This forum is about wrong numbers in science, politics and the media. It respects good science and good English.
For us (as in the US), the Laffer curve is deride for the observation that if you reduce the tax rate you increase tax revenues. x(0) will always be zero, but for any given tax rate, it appears that reducing it can result in increased revenues at a later date. The feedback time on such changes is > 6 months, so it is not a variable you want to tweak too heavily or too often. After the feedbacks have neutralized though the function changes and the peak revenue will be behind you again. Dial back just a little and a little more money is taken out of the hands of government initially put back in the hands of production, production increases, tax revenues increase and the curves adjusts itself again.
This equation would be challenging at best to "model" though. Trying to factor in the insane tracks that fads take is like predicting volcanic eruptions. Get close to the event and you can see what is likely about to happen. A little further away (time wise) and you are rolling the dice.
I suspect it would be easier to create such a model than creating a model to predict the climate though.
The great skill of Gordon Brown was that he was able to raise taxes till the blood rand dry without actually causing there to be a revolution. The nearest approach was a brief grumble about fuel tax rises.
But it is apparent that tax raising is about trying to find the optimum tax revenue by increasing taxes to the point where revenue is maximised.
Occasional it goes wrong and a classic example might be the tax on cigarettes and tobacco.
With the necessary "its for your own good" health reasons to justify increasing tax so very high Gordon Brown hit a snag when tax revenues fell off because the tax level was too high. The problem wasn't that people were stopping smoking, always a danger that some people might take seriously the justification and actually stop smoking, and of course many have, but that people were fining their holidays abroad were subsidised by bulk buying their cigarettes and bringing them home. Cross Channel trips with a stop in Belgium for the cheaper cigarettes was a popular move and for the more adventurous, Turkish cigarettes were really cheap. (Russian cigarettes were cheaper still).
The individual exploiter of cheaper fags over seas were of course one target for the chancellor but his real problem was that it was less risky to smuggle cigarettes than drugs, the penalties far less and the profits just as good.
Gordon's response was not to bring the taxes down but to appoint a further 1000 customs officers in an attempt to clamp down on smuggling and legal (under EU rules) purchases of bulk quantities for own use. There being, of course, a difference of opinion between HM Customs and the punter as to what a realistic quantity is for one's own use.
We don't have to cross the channel here, we just find a reservation. Every time taxes are raised by the feds or states, the tribes get bigger smiles.
Maximising tax revenues should never be an end in itself but that tax revenues tend to rise when rates are reduced is illustrative of the maxim that what is good for the individual is good for society too.
Brown's customs clampdown is illustrative of Britain's fractious relationship with the EU as a whole. I can almost understand British euroskepticism because you gold plate all of the regulation, enforce it with unnecessary zeal, and then get opt-outs from the things that would benefit ordinary citizens.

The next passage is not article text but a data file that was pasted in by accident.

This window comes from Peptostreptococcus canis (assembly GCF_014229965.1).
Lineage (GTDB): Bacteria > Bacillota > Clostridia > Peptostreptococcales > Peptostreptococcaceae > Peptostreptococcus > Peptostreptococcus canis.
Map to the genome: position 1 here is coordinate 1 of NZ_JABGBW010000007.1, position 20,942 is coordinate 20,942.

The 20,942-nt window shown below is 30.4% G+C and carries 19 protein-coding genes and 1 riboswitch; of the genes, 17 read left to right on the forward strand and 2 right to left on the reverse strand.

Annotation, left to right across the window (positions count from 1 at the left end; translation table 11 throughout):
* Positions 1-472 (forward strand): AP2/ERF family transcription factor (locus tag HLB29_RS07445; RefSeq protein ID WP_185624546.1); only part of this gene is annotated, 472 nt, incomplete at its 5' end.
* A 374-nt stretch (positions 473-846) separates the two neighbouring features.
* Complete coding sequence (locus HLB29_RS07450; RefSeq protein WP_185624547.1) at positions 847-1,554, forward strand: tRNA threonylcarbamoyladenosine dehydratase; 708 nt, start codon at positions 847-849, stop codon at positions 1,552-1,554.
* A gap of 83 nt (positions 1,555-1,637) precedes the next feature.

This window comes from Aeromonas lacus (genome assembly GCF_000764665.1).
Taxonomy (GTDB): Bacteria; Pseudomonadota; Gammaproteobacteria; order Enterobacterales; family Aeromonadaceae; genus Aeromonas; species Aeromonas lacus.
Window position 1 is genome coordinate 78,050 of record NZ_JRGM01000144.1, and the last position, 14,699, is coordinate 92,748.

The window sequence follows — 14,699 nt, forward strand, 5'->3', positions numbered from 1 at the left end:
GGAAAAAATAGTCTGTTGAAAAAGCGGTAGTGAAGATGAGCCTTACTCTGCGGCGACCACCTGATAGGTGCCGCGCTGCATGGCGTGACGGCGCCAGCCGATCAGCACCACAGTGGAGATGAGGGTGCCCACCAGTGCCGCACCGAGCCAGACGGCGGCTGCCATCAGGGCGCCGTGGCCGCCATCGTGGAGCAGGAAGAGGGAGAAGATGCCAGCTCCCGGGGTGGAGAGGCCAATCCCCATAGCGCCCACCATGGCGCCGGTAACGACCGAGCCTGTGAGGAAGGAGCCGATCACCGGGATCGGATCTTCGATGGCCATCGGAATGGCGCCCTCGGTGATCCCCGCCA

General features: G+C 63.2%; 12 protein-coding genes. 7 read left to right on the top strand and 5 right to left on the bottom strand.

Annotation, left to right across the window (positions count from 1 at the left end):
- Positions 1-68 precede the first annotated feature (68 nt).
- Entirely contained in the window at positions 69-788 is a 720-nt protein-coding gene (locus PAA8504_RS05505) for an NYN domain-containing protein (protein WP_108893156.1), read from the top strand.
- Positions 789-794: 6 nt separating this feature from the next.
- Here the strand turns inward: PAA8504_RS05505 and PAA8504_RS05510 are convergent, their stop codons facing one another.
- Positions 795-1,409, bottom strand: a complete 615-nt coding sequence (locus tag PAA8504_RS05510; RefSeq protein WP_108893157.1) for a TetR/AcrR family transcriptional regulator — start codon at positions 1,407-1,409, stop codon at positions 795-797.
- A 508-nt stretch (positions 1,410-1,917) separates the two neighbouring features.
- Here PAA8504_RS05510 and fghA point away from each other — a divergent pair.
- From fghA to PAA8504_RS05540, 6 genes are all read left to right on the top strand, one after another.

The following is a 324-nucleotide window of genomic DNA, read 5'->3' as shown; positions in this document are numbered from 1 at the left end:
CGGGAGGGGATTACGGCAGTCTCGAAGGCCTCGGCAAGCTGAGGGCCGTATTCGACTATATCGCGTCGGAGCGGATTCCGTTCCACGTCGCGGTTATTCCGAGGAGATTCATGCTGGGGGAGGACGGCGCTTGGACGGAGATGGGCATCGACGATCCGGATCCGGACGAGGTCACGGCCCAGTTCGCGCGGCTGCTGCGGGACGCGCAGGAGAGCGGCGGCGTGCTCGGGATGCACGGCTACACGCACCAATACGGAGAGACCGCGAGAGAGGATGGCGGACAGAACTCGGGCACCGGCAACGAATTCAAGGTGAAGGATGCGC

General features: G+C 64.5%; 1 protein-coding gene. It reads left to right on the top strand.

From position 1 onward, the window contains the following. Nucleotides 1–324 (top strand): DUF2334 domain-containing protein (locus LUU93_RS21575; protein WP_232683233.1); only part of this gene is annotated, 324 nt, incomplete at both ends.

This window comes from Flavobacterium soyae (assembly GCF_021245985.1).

It is always depressing when I drive to see my parents in the UK - crossing 3 national borders without slowing down and then inevitably getting the third degree from some lippy 19 year-old with 3 GCSEs at the tunnel. The last one leant into my face, with my British Passport in her hand and shouted very slowly "do you speak English?" at me (to which the response "Yes, and fluent German, and Italian, and some French and Dutch. What about you?" didn't earn me any brownie points).
This is supposed to be a completely border-free, free trade zone yet when Brits go anywhere there are passport checks because of the belief that the UK is a special target for illegal migrants, you have to change your increasingly worthless money into something that is acceptable across most of the rest of Europe, and because Brown trashed the pound (n.b. without any meaningful impact on balance of trade) those cigarettes aren't really cheaper anyway.
JamesV: "...because of the belief that the UK is a special target for illegal migrants..."
And is this belief mistaken?
I am not sure if it is mistaken or not. However, I have not seen encampments of illegal migrants anywhere in the UK (and I'm aware the Daily Mail would tell me it's because they are all put up in 9-bed mews in Kensington at taxpayer's expense) but have seen extensive makeshift camps of illegals in Milan and Paris. These camps (unlike the ones around Calais) are full of people not trying to get to the UK but happy where they are. If the UK had an open border, then the encampments in Calais would move to the UK, but they must represent a tiny proportion of the illegal immigrants in Europe, most of whom would not attempt to move to the UK. So all the UK's closed border policy achieves is to make these people somebody else's problem. Not that there aren't plenty of things France, Germany and others do to make other problems somebody else's.
If it is not mistaken then I'd suggest you stop making the UK such an attractive destination for illegal migrants relative to other EU countries.
That would surely be a much better response than wasting resources on delaying legitimate travellers from other neighbouring rich countries by an average of 30 minutes at Heathrow - resources that could be redeployed to places where Europe genuinely does have vulnerable borders.